As the NYT first reported on Friday, in the latest attempt to justify her use of a private email server, the FBI notes from Hillary Clinton's deposition revealed that she told federal investigators that former Secretary of State Colin Powell suggested she use a personal email account as he had done.
We promptly noted a key inconsistency with this story: "where the attempt to deflect blame from Hillary and toward Powell fails is the following “Toward the end of the evening, over dessert, Albright asked all of the former secretaries to offer one salient bit of counsel to the nation’s next top diplomat,” Conason writes. “Powell told her to use her own email, as he had done, except for classified communications, which he had sent and received via a State Department computer.”
In an immediate response, Colin Powell's office in a statement said he could not recall the dinner conversation. He did recall describing the system he used to her, but the statement did not say he suggested Clinton do the same. "He did write former Secretary Clinton an email memo describing his use of his personal AOL email account for unclassified messages and how it vastly improved communications within the State Department," the statement said. "At the time there was no equivalent system within the department."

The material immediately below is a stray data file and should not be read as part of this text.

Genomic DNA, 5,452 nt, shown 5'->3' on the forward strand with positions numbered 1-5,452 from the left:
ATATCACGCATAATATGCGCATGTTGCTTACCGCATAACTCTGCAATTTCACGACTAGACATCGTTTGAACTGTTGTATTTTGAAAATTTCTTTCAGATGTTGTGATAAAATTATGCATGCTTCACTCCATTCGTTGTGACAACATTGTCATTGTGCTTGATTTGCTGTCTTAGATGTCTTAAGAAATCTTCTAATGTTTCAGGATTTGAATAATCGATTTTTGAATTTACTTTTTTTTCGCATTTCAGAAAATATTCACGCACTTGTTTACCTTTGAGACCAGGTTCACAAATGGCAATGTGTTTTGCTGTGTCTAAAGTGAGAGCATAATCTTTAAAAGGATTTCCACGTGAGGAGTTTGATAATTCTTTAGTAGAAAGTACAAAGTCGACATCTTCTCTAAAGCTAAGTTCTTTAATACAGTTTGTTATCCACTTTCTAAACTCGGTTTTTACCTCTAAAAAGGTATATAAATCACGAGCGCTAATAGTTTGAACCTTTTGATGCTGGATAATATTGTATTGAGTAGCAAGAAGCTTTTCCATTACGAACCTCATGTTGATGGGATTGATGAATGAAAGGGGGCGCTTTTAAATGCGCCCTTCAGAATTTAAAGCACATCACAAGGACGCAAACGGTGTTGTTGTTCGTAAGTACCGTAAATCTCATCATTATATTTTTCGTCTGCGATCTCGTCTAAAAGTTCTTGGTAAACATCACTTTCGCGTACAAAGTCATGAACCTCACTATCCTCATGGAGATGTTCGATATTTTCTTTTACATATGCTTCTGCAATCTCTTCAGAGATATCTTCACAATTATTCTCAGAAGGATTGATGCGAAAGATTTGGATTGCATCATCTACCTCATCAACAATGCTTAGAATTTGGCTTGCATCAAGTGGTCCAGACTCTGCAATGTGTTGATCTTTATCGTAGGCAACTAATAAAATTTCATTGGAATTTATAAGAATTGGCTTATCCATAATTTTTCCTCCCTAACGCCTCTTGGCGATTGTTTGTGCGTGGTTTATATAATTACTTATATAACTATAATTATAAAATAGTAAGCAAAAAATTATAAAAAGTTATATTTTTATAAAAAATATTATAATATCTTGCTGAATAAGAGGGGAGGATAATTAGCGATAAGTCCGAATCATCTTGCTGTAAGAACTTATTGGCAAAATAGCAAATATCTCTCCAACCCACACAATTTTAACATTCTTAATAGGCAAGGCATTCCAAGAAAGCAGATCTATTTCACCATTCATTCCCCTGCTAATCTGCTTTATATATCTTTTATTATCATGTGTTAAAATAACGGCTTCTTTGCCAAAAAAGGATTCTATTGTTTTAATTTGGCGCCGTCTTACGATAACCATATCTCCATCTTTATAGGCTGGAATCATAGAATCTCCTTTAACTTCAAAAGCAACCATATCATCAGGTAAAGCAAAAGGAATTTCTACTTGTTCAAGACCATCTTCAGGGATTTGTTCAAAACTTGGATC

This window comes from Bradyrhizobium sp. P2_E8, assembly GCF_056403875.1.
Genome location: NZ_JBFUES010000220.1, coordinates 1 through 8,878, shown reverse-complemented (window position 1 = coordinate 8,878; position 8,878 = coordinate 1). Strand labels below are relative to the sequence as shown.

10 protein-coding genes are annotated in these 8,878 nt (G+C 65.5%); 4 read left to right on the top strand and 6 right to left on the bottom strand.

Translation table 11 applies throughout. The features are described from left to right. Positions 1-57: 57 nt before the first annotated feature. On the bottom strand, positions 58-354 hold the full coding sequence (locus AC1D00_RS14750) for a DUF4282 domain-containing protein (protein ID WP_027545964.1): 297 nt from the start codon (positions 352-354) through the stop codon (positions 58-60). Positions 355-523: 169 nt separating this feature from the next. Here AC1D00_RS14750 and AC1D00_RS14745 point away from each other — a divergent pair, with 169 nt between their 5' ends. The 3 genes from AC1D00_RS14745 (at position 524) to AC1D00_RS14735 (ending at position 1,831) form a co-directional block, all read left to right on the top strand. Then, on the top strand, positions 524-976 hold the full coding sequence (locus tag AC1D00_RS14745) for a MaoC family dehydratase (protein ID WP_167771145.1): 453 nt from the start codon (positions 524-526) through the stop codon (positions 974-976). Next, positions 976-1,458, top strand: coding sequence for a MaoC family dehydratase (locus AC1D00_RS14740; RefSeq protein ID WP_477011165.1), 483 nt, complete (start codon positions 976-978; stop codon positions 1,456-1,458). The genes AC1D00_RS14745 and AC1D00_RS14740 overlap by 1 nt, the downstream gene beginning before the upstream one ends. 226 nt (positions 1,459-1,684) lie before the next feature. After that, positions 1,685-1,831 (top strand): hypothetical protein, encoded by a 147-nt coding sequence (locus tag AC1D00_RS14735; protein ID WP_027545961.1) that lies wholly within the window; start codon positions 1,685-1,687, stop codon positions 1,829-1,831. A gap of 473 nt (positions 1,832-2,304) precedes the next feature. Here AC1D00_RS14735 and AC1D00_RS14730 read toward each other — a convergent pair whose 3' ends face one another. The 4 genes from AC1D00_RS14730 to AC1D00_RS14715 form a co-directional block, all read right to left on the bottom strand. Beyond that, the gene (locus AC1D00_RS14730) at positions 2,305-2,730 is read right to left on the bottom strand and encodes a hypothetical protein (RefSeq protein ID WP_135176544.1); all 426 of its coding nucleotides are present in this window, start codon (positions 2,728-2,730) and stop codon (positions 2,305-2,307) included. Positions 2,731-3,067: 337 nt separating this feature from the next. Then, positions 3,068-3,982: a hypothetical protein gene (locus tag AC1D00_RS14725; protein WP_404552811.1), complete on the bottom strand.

Furthermore, as Reuters noted, Powell has said he had no choice besides using his private account as the department did not have a fully functioning email system of its own when he joined in 2001. He used a secure department computer to manage classified information, the statement said.
Overnight, a rather displeased Colin Powell said Hillary Clinton’s campaign has been trying to use him to help justify her use of a private email server while she was secretary of State. On Sunday, Powell told People Magazine that Clinton was using her private email long before their meeting. “The truth is she was using it for a year before I sent her a memo telling her what I did [during my term as Secretary of State],” he said.
Why does the former diplomat believe this to be the case, the magazine rhetorically asked? "Why do you think?" he said. "It doesn't bother me. But it's okay; I'm free."
However, with both the news cycle and America's attention no longer preoccupied with Clinton's use of an email server, we doubt this latest distraction will have much impact, or coverage, in today's media narrative. The only thing that could possibly bring Clinton's personal email server to the forefront of public attention is if another hacked "leak" unexpectedly appears, one indicating that the server had also been hacked. We doubt the Clinton campaign would be so quick to pin that on the Russians.